The New COPPA Rule Takes Effect Today — Are You Ready?


In December 2012, the Federal Trade Commission (FTC) adopted final amendments to the Children's Online Privacy Protection Act (COPPA) Rule, which regulates how companies may collect information online from children under 13.  Last month, the FTC also issued an updated set of Frequently Asked Questions regarding the revised COPPA Rule.  The revised COPPA Rule went into effect today, July 1, 2013, and will impact "operators" of certain websites and online services for a long time to come.  In particular, the revised COPPA Rule will likely impact you and your business if:

  • You collect personal information from children under 13 via a website or an online service that is primarily directed at children under 13.  Note, this could include websites, mobile applications and other online services that allow users to play online games, engage in social networking and/or purchase goods or services.
  • You collect personal information from children under 13 via a website or online service that is directed at teenagers or adults but that may attract a substantial number of children under 13 as a secondary audience.
  • You operate a website or online service that is directed at a general audience (as opposed to children), but you have actual knowledge that you collect personal information from children under 13 (e.g., by asking for age information as part of your account registration process).
  • You allow third parties (e.g., advertising networks and/or operators of plug-ins) to collect personal information from children under 13 through your website or online service.
  • You operate an advertising network or a plug-in and have actual knowledge that you are collecting personal information from children under 13 through a third party's website or online service.

To determine whether a website or online service is directed at children under 13, the FTC will consider a variety of factors, including, without limitation, subject matter, visual content, use of animated characters or child-oriented activities and incentives, music or other audio content, age of models, presence of child celebrities or celebrities who appeal to children, language and other relevant characteristics.

Individuals and businesses that qualify as "operators" and fall within the scope of the revised COPPA Rule are required, with some limited exceptions, to provide notice of their information collection practices to parents of children under 13 and obtain verifiable parental consent prior to collecting, using or disclosing personal information from such children.  In addition, the revised COPPA Rule strengthens the data security protections that operators are obligated to provide and requires them to take reasonable steps to ensure that any service providers or other third parties that have access to personal information from children under 13 are capable of maintaining the confidentiality, security and integrity of such information.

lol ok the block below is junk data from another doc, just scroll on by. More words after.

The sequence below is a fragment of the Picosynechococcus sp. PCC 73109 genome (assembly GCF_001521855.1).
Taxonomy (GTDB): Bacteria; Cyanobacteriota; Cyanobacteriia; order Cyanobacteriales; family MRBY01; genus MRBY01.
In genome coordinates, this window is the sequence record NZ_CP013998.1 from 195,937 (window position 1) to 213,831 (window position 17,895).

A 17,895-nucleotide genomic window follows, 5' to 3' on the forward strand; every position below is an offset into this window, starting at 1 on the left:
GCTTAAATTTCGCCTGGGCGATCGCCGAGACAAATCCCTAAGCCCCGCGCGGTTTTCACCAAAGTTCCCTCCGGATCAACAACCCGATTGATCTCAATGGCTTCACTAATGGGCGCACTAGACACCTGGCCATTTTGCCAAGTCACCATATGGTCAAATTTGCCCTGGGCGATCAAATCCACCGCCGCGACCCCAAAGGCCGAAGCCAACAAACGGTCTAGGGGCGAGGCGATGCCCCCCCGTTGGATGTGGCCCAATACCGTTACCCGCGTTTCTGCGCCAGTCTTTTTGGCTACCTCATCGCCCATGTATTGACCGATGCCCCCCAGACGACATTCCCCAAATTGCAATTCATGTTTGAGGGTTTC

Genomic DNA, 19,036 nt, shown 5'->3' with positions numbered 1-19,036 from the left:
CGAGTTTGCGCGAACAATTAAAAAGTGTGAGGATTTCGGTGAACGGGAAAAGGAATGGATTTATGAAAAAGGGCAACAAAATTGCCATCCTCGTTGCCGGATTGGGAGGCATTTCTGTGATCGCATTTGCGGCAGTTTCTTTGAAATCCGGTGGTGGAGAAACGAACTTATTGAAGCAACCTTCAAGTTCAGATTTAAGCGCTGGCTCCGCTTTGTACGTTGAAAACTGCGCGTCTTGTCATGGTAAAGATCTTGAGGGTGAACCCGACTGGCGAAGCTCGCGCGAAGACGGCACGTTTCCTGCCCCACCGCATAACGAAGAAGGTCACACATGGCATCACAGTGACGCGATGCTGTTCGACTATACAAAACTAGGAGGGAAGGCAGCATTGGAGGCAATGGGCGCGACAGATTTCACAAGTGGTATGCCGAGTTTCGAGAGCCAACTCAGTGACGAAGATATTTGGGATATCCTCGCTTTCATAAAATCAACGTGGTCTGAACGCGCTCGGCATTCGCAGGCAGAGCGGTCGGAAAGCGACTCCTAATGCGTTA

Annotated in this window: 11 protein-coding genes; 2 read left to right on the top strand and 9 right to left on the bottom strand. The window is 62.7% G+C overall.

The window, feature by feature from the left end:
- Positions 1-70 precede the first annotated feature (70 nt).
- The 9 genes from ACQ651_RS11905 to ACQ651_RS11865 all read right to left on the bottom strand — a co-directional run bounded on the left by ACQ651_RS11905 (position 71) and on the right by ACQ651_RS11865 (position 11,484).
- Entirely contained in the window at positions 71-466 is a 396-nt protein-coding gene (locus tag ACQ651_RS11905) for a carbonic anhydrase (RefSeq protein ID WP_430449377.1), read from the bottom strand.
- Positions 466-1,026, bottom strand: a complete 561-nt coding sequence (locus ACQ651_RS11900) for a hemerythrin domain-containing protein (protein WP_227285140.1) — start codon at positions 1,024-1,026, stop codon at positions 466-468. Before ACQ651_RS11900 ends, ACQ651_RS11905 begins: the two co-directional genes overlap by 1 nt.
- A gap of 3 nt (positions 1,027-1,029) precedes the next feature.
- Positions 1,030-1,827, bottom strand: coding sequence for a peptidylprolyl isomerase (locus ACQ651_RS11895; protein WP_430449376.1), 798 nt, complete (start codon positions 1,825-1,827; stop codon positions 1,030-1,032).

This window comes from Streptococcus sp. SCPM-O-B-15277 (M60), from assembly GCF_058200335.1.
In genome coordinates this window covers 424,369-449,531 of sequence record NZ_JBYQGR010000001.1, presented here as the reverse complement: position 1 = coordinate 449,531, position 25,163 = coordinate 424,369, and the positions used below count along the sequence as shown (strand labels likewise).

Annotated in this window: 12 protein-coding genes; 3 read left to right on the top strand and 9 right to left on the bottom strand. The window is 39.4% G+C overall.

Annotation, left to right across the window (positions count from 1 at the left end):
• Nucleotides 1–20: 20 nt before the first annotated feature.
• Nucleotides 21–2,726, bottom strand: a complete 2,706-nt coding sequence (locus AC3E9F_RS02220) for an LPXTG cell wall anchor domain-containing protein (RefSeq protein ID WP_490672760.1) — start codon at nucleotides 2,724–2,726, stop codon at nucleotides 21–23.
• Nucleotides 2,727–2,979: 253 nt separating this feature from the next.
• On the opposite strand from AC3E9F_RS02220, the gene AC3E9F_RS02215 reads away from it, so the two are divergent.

Operators who violate the revised COPPA Rule can be liable for civil penalties of up to $16,000 per violation.  In addition to the FTC's enforcement authority, states and certain federal agencies (such as the Office of the Comptroller of the Currency and the U.S. Department of Transportation) have the authority to enforce COPPA compliance with respect to individuals and entities over which they have jurisdiction.  The FTC declined a request submitted by trade associations that would have allowed for more time before the revised COPPA Rule went into effect, stating that there had already been sufficient time for operators to come into compliance with the revised COPPA Rule.  Further, although the FTC has been telling concerned companies that it is not going to enforce the revised COPPA Rule immediately, this does not mean that the FTC will not be asking questions.  Companies may see requests for information, access letters or civil investigative demands about their COPPA compliance efforts or for information that will help the FTC determine whether a particular website or online service is directed at children under 13. 

There is no doubt that the revised COPPA Rule changes the landscape for publishers, application developers and social media.  The months ahead will determine whether this change is radical.

For more information regarding the revised COPPA Rule, please see:

  • Federal Registrar Notice of the revised COPPA Rule, available here.
  • FTC, Complying with COPPA: Frequently Asked Questions, available here.
  • Perkins Coie LLP, Client Update: FTC Expands Scope of Children's Privacy Law to Keep Pace With New Technologies, available here.

If you think that you or your business may be impacted by the changes to the COPPA Rule, please contact counsel immediately.

DISCLAIMER: Because of the generality of this update, the information provided herein may not be applicable in all situations and should not be acted upon without specific legal advice based on particular situations.

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